Last Updated on January 3, 2024
Estimated reading time: 9 minutes
(Updated for 2024)
By Jim Ferri
Should I get insurance when renting a car? It’s one of those things that confuses many travelers. You’re about to rent a car, and the rental agent asks you if you want to purchase insurance. And, like many people, you’re just not sure.
It’s happens to most of us, and we’re not alone. A survey conducted by the National Association of Insurance Commissioners found that 20% of consumers always buy supplemental insurance. Another 20% occasionally do, and 62% don’t believe their personal auto insurance automatically covers rental cars.
All this confusion is due to lack of knowledge about your auto insurance. Or you may just have the wrong information.
For several years, I rented cars in Europe believing I had insurance coverage when, in fact, I didn’t. I’m certainly glad I never got into an accident. But now – during a recent drive about Sicily, for example – I always check my insurance cover in advance.
Planning is always critical when renting a car for any type of road trip. If you don’t have some type of insurance, you expose yourself to considerable financial risk. If you are in an accident without insurance coverage you can be liable for many thousands, or millions, of dollars.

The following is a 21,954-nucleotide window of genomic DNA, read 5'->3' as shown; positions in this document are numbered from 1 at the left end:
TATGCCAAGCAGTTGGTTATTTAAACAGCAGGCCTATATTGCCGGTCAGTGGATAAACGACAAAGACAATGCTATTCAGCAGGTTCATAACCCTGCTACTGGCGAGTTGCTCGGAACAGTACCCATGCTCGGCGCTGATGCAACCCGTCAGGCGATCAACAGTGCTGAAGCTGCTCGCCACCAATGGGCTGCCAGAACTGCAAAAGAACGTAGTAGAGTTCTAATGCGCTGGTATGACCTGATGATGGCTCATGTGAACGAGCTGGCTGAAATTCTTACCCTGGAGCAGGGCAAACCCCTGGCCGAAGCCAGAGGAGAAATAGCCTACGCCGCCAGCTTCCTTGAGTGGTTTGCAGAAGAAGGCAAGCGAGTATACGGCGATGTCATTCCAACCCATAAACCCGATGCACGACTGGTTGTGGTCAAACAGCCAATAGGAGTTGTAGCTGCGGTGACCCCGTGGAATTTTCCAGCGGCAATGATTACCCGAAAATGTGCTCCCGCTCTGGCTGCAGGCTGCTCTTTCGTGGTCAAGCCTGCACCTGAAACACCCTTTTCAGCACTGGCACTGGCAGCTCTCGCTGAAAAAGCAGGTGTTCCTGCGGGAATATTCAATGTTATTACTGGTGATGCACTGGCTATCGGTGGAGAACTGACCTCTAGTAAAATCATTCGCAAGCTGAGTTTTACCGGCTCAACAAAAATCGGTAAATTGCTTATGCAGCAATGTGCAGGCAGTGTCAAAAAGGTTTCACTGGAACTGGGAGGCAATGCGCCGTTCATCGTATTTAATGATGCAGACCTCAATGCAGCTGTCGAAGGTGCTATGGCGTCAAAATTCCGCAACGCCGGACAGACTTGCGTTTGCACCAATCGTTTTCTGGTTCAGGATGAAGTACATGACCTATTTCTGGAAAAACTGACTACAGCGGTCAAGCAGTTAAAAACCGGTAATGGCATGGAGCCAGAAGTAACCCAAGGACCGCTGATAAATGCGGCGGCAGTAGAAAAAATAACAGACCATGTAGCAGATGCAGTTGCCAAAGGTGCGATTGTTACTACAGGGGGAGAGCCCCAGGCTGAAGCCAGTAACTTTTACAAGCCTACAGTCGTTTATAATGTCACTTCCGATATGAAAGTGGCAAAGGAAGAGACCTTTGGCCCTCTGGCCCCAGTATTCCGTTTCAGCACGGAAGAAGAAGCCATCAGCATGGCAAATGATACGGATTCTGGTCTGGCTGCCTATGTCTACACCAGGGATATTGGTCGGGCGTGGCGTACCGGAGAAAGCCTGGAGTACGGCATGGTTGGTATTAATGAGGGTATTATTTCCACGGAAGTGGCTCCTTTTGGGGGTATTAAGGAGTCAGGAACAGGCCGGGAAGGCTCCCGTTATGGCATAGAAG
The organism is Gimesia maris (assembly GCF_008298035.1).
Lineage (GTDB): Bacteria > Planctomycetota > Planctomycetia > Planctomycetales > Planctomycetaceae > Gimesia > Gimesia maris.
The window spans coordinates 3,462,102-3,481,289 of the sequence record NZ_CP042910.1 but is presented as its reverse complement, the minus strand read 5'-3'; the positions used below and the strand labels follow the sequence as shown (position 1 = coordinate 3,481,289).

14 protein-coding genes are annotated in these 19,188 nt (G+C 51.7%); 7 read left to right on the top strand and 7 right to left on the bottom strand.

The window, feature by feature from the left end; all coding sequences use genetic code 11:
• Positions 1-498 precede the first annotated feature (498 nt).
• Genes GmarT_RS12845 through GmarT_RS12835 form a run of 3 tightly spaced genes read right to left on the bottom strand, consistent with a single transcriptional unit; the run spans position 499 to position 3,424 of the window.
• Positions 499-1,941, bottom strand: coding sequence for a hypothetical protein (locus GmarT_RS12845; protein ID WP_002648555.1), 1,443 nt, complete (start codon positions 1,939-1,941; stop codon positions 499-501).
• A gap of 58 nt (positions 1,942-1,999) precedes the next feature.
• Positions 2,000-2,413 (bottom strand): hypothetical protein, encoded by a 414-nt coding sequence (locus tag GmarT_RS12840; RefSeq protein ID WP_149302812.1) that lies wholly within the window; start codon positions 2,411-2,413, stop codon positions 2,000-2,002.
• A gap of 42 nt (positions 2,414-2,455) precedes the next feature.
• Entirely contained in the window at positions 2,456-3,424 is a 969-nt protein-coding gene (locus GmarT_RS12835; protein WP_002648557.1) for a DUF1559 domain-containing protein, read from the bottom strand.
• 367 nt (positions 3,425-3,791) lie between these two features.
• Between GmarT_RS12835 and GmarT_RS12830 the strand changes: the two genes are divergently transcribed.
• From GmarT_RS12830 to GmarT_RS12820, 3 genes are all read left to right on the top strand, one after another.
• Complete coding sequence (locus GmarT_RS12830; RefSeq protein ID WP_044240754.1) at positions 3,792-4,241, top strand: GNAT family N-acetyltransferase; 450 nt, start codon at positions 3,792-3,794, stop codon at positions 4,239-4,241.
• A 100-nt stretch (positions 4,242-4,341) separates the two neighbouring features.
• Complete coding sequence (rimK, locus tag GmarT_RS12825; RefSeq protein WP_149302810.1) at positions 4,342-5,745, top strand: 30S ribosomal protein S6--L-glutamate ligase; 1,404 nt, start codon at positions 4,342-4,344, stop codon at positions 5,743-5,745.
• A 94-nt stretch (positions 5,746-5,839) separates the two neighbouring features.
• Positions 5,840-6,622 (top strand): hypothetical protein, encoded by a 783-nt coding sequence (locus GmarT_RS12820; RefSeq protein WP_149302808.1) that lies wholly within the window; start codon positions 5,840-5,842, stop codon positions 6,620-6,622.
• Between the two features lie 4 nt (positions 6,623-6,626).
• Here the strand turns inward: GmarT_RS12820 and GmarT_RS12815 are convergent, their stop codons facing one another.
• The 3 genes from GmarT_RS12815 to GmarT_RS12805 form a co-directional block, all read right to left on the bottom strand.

Sometimes you need to purchase insurance, other times you don’t. You never know unless you do your homework.
Here’s an overview of what you need to know.
Types of Insurance for Rental Cars
Generally speaking, there are three types of insurance you should know about when renting a car:
- Collision/Damage Waiver (sometimes called CDW, LDW or DW): this is not really insurance but a waiver in which the rental company agrees not to make a claim against you if your rental is stolen or damaged. It usually excludes various conditions, such as driving while impaired or driving outside a defined area or country. These costs can vary significantly.
- Liability Insurance: it protects you if you damage someone else’s property or vehicle. It is usually in a specified amount such as $1 million.
- Personal Property / Effects Insurance: it covers your personal property if stolen from the rental car or damaged in an accident.
CDW prices can be outrageous, and rental agents must often push them since it’s such a moneymaker for the company. They can cost anywhere from $15 – $30 per day, depending on the car, the company from which you’re renting, and the location where you’re renting the vehicle.
Does Your Personal Auto Insurance Protect You?
For most of us, the collision insurance we carry on our private vehicles is also valid when renting a car, at least in the U.S. and Canada. Thus, you can usually skip this coverage when you rent, but you should check with your insurance company in advance.